U.S. media group Comcast submitted a 22 billion pound ($30.7 billion) bid for Sky on Wednesday, prompting the European pay TV group to drop its support for a lower offer from Rupert Murdoch's Twenty-First Century Fox.
Sky's independent directors welcomed Comcast's 12.50 pound per share bid and said they would now engage with both Comcast and Fox. They cautioned that neither bid could yet be put to shareholders and advised them to take no action for now.
The bid formalizes an offer first made in February and puts pressure on Fox, which already has a 39 percent stake in Sky, to raise the 10.75 pound per share cash offer it first announced in December 2016. It said on Wednesday it remained committed to its offer and was considering its options.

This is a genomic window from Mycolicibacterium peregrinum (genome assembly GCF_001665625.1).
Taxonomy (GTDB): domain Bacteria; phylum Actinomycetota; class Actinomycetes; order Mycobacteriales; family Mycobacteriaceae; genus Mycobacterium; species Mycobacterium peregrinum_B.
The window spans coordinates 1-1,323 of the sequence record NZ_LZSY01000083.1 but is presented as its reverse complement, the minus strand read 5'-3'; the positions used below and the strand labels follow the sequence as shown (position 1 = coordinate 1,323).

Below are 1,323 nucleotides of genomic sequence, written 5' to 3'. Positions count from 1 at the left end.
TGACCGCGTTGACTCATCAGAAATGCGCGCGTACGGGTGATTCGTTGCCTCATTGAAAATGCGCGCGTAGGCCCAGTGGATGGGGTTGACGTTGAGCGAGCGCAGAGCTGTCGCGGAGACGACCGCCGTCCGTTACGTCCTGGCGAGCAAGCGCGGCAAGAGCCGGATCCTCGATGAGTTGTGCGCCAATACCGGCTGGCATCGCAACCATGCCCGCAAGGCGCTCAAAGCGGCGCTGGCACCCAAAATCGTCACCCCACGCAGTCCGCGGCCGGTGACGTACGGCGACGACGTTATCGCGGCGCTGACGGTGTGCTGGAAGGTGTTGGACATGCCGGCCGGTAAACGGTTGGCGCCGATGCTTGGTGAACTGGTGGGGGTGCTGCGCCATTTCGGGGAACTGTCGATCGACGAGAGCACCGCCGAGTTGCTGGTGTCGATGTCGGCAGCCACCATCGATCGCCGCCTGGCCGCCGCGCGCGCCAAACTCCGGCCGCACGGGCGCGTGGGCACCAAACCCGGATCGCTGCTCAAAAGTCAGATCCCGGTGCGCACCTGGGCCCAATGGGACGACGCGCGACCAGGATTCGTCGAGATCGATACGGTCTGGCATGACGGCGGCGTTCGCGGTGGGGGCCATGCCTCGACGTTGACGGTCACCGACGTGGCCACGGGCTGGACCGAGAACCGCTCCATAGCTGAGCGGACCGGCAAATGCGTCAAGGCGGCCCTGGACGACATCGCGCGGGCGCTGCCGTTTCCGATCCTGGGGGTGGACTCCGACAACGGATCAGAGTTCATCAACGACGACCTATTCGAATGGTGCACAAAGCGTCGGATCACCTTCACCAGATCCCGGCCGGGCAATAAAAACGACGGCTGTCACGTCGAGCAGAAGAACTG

The deal has been held up by concerns about the influence Murdoch could wield over public opinion through owning all of the broadcaster as well as British newspapers including The Times and The Sun.
The proposed combination has been further complicated by Fox's agreement to sell many of its TV and film assets to Walt Disney, including its stake in Sky, for $52 billion.
On Wednesday, Sky also welcomed commitments the U.S. cable giant had made to address potential public-interest concerns over Sky News, its influential 24-hour news channel.
"As a result of the announcement of this higher cash offer, the Independent Committee is withdrawing its recommendation of the offer announced by 21CF on 15 December 2016 and is now terminating the co-operation agreement entered into with 21CF on the same date," Sky said in a statement.
PJT Partners is the lead advisor for Sky.